8 December 2005
MRSA At Christchurch Women’s Hospital
A variant of the common bacteria staphylococcus aureus has been identified at Christchurch Women’s Hospital’s Neonatal
Intensive Care Unit with four babies returning positive swab results and although it has been colloquially described as
a ‘superbug’ there are standard effective treatments available.
Staphylococcus aureus is common in Neonatal Units, a third of all people carry the organism usually in their nose and it
is easily spread by contact. Anybody including babies can have the bacteria but exhibit no symptoms. In vulnerable
people such as babies, they can cause minor or major infection. Staphylococcus aureus has increased dramatically in New
Zealand since reporting began in 1990.
The strain of staphylococcus aureus identified at Christchurch Women’s Hospital’s has taken up to 11 days to identify.
Laboratory workers noticed this particular strain and sent it to Environmental Science and Research (ESR) for
identification which confirmed the strain as Methicillin Resistant Staphylococcus Aureus (MRSA). However, it is
sensitive to other antibiotics.
MRSA is different to the Gentamicin Resistant Staphylococcus Aureus (GRSA) which was found at Wellington’s Neonatal Unit
earlier this year.
The Canterbury District Health Board maintains very rigorous systems to limit the risk of MRSA outbreaks which have been
very uncommon here compared to elsewhere in New Zealand and overseas.
“For us this is an unusual event and in fact it is because of our high level of vigilance that is was discovered.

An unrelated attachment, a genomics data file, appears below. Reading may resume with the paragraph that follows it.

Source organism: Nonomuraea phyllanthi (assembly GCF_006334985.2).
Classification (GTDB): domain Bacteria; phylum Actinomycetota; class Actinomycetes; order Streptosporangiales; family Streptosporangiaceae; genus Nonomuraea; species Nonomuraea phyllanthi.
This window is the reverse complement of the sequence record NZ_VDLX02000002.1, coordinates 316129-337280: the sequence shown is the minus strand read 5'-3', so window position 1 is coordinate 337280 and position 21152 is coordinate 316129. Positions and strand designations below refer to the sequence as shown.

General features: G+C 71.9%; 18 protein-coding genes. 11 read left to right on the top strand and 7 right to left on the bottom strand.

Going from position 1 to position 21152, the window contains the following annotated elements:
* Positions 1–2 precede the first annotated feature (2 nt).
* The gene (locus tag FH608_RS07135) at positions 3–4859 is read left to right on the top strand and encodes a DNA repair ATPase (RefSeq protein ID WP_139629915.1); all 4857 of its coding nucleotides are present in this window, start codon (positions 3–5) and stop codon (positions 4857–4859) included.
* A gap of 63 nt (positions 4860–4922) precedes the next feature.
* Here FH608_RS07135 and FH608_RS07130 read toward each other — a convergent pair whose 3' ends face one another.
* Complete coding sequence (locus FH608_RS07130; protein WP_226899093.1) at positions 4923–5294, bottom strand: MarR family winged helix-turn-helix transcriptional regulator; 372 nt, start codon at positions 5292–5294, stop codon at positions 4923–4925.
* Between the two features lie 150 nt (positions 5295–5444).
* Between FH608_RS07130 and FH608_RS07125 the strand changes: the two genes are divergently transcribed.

Rigorous procedures are in place to reduce the risk of any further transmission”, said Dr Nigel Millar, Chief Medical
Officer of the Canterbury District Health Board.
“Despite our best efforts we recognise that this is a thing that may happen from time to time”, he said. “Our aim is
always to identify MRSA as early as possible and to respond vigorously.”
There have been no serious infections attributed to this organism. There have been no septicaemias. The hospital admits
between 740 and 750 babies in its Neonatal Unit each year.
The unit allows parents, siblings and extended family members to visit babies, two at a time. The hospital has contacted
other District Health Boards that have gone through similar experiences in the past year. If staffing levels are
affected, babies that may require admission to the unit will be transferred before birth.
The hospital has begun screening all babies and staff. No affected staff have been identified from screening already
undertaken over the last month.
“We know it is a difficult and stressful time for parents having a baby in the unit, but we want to assure them that we
are well prepared to handle this problem.
In April this year, neonatal staff, were screened as a precautionary measure and parents of babies in the unit were
informed about Staphylococcus aureus due to the outbreak in Wellington, so we are reactivating our plans and infection
control procedures from that event. The organism is not in the Birthing Suite, Maternity and Gynaecology wards or
Children’s wards” said Dr Millar.
“Of the 30 in the unit now, no baby is known to be colonised. Our modern new Neonatal Unit will allow us to care for all
new admissions in a separate area. This has occurred from the 7th of December”, he said.
General Manager Pauline Burt praised staff handling of the outbreak.